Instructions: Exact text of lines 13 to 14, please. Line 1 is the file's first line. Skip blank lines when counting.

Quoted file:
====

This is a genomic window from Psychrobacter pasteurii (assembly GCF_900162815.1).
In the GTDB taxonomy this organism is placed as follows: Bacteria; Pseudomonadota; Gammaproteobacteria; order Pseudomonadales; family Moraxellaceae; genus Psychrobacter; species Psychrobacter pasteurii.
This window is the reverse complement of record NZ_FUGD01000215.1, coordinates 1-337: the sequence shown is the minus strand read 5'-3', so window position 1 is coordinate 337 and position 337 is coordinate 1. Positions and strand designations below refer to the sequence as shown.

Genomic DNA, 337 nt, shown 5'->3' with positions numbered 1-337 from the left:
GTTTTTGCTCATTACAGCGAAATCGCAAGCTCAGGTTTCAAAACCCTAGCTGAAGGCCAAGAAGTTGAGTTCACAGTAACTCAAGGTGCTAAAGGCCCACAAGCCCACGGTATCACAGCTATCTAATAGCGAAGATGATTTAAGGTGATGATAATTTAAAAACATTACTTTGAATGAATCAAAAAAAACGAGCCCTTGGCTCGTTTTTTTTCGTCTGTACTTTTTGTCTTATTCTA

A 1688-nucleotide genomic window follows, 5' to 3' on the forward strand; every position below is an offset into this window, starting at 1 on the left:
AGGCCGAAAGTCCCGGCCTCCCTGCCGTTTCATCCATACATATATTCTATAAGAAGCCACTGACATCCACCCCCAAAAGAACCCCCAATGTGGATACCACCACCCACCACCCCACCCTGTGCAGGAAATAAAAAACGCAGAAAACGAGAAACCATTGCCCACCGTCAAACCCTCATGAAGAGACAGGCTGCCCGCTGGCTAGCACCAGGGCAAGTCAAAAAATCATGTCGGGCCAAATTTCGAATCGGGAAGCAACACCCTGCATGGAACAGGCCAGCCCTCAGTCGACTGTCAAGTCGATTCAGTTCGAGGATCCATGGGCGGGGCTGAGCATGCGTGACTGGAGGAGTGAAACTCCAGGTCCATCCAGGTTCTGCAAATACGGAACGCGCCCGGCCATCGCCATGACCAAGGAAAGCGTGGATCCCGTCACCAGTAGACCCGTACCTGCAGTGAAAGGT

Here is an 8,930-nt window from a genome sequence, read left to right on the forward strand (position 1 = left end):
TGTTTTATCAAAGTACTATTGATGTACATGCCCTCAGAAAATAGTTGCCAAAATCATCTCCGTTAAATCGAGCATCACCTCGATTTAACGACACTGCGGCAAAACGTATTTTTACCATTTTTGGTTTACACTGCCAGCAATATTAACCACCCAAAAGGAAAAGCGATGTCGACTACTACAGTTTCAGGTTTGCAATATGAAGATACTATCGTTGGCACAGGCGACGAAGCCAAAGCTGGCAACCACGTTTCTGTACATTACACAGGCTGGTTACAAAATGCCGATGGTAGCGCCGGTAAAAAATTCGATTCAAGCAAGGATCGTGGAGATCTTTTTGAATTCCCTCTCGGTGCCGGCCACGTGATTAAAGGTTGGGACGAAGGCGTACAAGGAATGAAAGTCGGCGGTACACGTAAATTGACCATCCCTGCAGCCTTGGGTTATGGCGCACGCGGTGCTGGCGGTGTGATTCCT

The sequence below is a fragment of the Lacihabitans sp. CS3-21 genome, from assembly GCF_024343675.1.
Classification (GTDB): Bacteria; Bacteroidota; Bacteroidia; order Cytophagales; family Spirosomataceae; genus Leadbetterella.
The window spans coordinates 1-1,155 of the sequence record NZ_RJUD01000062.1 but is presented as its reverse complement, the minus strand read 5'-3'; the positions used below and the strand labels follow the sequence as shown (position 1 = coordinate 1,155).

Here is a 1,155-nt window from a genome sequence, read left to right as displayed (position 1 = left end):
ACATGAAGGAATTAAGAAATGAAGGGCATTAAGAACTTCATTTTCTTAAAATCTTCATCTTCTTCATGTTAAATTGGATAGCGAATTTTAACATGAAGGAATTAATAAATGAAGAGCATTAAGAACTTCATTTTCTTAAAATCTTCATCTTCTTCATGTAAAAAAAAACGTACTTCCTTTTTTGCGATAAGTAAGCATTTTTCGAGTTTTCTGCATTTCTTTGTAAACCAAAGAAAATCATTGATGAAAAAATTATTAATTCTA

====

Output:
Here is a 1,155-nt window from a genome sequence, read left to right as displayed (position 1 = left end):
ACATGAAGGAATTAAGAAATGAAGGGCATTAAGAACTTCATTTTCTTAAAATCTTCATCTTCTTCATGTTAAATTGGATAGCGAATTTTAACATGAAGGAATTAATAAATGAAGAGCATTAAGAACTTCATTTTCTTAAAATCTTCATCTTCTTCATGTAAAAAAAAACGTACTTCCTTTTTTGCGATAAGTAAGCATTTTTCGAGTTTTCTGCATTTCTTTGTAAACCAAAGAAAATCATTGATGAAAAAATTATTAATTCTA